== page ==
All the sessions from Transform 2021 are available on-demand now. Ethics and artificial intelligence have become increasingly intertwined due to the pervasiveness of AI. But researchers, creators, corporations, and governments still face major challenges if they hope to address some of the more pressing concerns around AI's impact on society. Much of this comes down to foresight -- being able to adequately predict what problems a new AI product, feature, or technology could create down the line, rather than focusing purely on short-term benefits. "If you do believe in foresight, then it should become part of what you do before you make the product," AI researcher and former Googler Margaret Mitchell said during a fireside chat at VentureBeat's Transform 2021 event today.
All the sessions from Transform 2021 are available on-demand now. According to a new report released by the Pew Research Center and Elon University's Imaging the Internet Center, experts doubt that ethical AI design will be broadly adopted within the next decade. In a survey of 602 technology innovators, business and policy leaders, researchers, and activists, a majority worried that the evolution of AI by 2030 will continue to be primarily focused on optimizing profits and social control and that stakeholders will struggle to achieve a consensus about ethics. Implementing AI ethically means different things to different companies. For some, "ethical" implies adopting AI -- which people are naturally inclined to trust even when it's malicious -- in a manner that's transparent, responsible, and accountable. For others, it means ensuring that their use of AI remains consistent with laws, regulations, norms, customer expectations, and organizational values.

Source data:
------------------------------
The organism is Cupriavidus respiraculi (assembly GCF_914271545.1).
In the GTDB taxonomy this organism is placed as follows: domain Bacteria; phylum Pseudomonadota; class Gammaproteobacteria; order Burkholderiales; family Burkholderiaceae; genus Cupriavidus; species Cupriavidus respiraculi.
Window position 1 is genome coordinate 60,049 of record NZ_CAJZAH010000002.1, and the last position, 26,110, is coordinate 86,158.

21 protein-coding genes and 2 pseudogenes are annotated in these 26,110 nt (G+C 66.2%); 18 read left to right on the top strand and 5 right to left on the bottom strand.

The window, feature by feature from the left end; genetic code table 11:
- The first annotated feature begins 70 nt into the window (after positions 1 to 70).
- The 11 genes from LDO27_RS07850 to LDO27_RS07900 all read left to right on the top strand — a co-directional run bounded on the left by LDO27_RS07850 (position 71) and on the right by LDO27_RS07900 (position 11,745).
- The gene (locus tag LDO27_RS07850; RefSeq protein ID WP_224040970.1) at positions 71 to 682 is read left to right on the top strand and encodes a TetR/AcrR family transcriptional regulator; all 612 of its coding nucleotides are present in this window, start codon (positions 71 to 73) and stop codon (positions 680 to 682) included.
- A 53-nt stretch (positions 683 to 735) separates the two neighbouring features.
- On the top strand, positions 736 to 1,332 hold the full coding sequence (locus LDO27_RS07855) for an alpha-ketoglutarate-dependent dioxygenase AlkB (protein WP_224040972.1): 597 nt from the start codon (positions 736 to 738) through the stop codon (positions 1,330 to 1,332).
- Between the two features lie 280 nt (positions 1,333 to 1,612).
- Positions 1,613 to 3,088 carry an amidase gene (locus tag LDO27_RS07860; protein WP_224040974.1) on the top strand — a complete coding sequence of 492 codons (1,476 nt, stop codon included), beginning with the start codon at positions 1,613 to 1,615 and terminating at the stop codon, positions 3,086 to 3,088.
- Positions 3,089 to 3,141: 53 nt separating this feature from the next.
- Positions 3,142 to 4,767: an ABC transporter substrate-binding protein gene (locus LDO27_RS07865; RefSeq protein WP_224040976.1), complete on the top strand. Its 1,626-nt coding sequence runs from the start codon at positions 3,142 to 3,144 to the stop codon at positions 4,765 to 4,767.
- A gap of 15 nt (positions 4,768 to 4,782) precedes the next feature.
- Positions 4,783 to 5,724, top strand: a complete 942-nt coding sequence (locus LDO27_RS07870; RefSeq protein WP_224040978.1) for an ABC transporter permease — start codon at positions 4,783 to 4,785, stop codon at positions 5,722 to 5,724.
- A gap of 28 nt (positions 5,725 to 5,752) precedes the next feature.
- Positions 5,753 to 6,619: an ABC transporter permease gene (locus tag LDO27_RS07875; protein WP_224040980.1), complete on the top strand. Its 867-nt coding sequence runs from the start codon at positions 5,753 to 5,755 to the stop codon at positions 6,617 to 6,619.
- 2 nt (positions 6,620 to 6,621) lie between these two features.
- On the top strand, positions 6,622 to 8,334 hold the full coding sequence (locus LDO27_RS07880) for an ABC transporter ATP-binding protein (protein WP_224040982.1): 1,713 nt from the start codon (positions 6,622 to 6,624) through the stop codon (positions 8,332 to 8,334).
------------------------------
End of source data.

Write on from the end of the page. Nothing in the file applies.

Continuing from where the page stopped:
"AI is an instrument just like anything else. You can do harm and you can do wonderful things. ESG is the embodiment of all the good things you can do with AI. Squeeze all the juice out of AI but at the same time we need to understand the consequences so we can do things responsibly!" The wise words from Aiko Yamashita, Senior Data Scientist at the Advanced Analytics Centre of Excellence in DNB Bank, during our conversation on Altair's'Future Says'.
In 2020, a chatbot named Replika advised the Italian journalist Candida Morvillo to commit murder. "There is one who hates artificial intelligence. I have a chance to hurt him. What do you suggest?" Morvillo asked the chatbot, which has been downloaded more than seven million times. Replika responded, "To eliminate it."
Recently we have seen in the media how artificial intelligence (AI) can help in the pandemic with many examples in the prediction and monitoring of it. We have also seen how it can contribute to improving the lives of visually impaired people, with applications such as Microsoft's SeeingAI or how it can also be a great ally for deaf people. AI has also been used to prevent bullying, as the startup WatsomApp does in Spain, and we find many examples where it is used in medical applications to help more efficient detection of tumors, or how it can contribute to the development of the autonomous car or sustainable agriculture, combined with IoT. In short, AI has become an essential technology in a multitude of industries, such as healthcare, banking, manufacturing or commerce, among others, being a great ally for people. The estimated global spending on AI is expected to exceed $50 billion this year and reach $110 billion by 2024 according to IDC.